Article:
Former Massachusetts Gov. Mitt Romney raised more than $12 million from just 90 donations so far this year in an unprecedented use of a fundraising account that can accept unlimited, loosely-regulated contributions in support of a presidential bid.
Disclosures filed Sunday show a supremely flush reserve for the man seeking to lead some 300 million-plus Americans, bankrolled by a few dozen in the finance industry, with some donations coming directly from corporations and others ascribed to near-anonymous addresses in Utah.
The total far overshadows that of similarly-structured funds set up to collect unlimited contributions in support of President Obama’s re-election.
Of four $1 million donations, two came from cryptically-named limited liability companies, or LLCs, sharing the same office suite in Provo, Utah. The only one with a recognizable name attached arrived from the 50th floor of a Manhattan skyscraper: The offices of John Paulson, the hedge fund manager who made millions of dollars an hour betting on the implosion of the housing market.
Illustrating the poor disclosure that accompanies the lack of monetary limits on such accounts, the final million-dollar donation was reported simply as coming from “W Spann LLC” of 590 Madison Ave. in New York, with no suite number or other identifying information. That building has housed offices for Paulson, lobbyists Akin Gump and Bain Capital, the hedge fund Mr. Romney once led.
The haul outweighs that of four Democratic super-PACs combined, who raised a combined $6 million in 82 contributions. In contrast to Mr. Romney’s fund, most of whose donations were $50,000 or greater, those four groups received only one seven-figure contribution, a $2 million donation from Hollywood mogul Jeffrey Katzenberg.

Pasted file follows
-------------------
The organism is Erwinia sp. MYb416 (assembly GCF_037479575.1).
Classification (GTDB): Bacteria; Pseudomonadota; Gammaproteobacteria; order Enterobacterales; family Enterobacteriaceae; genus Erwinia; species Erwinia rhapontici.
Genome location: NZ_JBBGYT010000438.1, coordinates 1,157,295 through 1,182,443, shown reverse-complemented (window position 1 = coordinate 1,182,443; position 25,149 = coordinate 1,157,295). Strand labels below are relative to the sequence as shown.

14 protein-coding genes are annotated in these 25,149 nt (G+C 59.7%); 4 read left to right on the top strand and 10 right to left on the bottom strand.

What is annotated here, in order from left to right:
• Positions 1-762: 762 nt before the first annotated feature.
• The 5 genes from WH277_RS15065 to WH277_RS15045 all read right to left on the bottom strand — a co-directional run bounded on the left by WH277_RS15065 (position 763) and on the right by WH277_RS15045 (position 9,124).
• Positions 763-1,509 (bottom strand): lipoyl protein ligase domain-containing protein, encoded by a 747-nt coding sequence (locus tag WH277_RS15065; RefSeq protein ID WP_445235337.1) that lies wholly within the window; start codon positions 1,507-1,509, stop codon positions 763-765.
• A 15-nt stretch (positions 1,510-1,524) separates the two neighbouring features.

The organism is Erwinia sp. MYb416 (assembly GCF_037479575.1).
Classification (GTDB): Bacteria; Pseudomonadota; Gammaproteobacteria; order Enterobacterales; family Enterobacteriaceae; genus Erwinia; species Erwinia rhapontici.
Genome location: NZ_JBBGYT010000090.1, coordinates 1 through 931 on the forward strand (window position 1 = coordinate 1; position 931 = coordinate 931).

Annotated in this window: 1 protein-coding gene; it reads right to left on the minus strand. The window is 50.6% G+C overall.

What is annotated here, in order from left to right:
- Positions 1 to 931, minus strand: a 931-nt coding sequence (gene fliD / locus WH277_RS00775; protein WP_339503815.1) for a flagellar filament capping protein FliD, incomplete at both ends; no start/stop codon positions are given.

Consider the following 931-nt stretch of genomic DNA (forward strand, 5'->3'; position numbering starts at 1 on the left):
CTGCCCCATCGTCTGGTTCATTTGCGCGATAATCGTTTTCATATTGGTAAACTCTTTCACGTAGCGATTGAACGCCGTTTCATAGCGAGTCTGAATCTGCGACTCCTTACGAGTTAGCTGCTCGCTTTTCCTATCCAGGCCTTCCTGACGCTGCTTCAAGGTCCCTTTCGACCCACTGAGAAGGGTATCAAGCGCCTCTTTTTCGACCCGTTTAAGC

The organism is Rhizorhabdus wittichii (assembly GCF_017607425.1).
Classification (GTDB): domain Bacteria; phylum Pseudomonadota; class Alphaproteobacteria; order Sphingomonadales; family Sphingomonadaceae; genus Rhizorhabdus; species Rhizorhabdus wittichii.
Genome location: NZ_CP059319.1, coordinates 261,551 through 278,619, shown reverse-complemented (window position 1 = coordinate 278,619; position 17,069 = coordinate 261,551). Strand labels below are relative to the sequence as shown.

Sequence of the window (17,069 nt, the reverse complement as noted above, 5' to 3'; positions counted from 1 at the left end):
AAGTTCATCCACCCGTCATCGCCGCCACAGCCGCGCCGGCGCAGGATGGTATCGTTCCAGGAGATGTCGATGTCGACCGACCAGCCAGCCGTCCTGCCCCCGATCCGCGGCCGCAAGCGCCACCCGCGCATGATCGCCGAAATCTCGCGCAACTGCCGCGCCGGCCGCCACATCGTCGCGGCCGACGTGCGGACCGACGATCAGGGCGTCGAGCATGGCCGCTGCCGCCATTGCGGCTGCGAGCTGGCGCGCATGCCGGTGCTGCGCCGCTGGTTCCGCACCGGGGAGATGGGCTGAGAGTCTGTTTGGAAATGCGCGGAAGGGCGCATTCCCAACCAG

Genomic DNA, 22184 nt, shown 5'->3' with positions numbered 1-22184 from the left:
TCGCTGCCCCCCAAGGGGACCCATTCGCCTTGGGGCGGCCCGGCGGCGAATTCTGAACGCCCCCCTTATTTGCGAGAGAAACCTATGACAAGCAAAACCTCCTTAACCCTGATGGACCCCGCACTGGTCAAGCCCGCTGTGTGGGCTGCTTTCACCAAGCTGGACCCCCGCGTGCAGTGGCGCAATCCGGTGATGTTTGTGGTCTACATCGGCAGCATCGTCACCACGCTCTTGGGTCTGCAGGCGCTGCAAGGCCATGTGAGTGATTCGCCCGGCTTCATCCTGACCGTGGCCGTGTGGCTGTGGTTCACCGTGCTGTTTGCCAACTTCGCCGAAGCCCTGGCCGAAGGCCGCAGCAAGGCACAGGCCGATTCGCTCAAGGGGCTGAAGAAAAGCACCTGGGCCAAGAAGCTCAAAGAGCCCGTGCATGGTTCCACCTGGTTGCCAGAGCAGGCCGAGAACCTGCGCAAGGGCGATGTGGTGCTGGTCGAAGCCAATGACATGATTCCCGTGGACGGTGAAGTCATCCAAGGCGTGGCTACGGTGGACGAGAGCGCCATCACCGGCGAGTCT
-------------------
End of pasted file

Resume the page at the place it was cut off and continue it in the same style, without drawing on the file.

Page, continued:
The largest of the four Democratic groups, Priorities USA Action, is the brainchild of two former top White House staffers who left the administration to run the shadow group and will likely concentrate on the presidential race. It raised just over $3 million.
Two of the Democratic groups also have arms that can collect contributions that don’t have to be disclosed, but that are limited in the type of advocacy they can carry out. Those affiliates raised an additional $3.5 million.
While the Democratic National Committee (DNC) and Mr. Obama’s campaign often boast they do not accept money from lobbyists or corporations, Priorities USA Action received $5,000 each from two lobbyists: Steve Elmendorf of Elmendorf Ryan and Joel Johnson of the Glover Park Group.
Unlike Mr. Romney’s fund, which has spent nearly nothing, the Democratic groups have already depleted more than $2 million of their donations.
Affiliates of the Marriott family gave $1 million. The hotel magnates, like Mr. Romney, are Mormons.
A total of $500,000 came from New Balance, the only footwear company with factories in the United States. Free-trade talks under way between the Obama administration and eight countries including Vietnam could jeopardize those U.S. factories, the company has said.
In the last few presidential elections, tax-exempt ideological outside groups known as 527s, after the section of the tax code they are created under, raised and spent millions, including money directly from corporations. But never before has such a group been so closely aligned with the candidate himself or raised similar sums so early.
MoveOn.org, for years the biggest-money Democratic-leaning independent group, raised $4 million in the first half of 2011.
The donations to the Restore Our Future “super-PAC” supplement the $18 million raised by Mr. Romney’s official presidential campaign in the second quarter. Two-thirds of that money came from donors giving $2,500, the maximum allowed by law for a presidential primary campaign.
Those donations were gathered in part by highly-influential persons known as “bundlers,” who tap their social and business networks for donations on behalf of a candidate. Mr. Romney has declined to disclose the names of his bundlers, despite doing so in 2008.
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Luke Rosiak is a projects reporter on The Washington Times’ investigative team. He formerly covered lobbying and campaign finance for two watchdog groups as well as transportation for The Washington Post. Luke can be reached at firstname.lastname@example.org.
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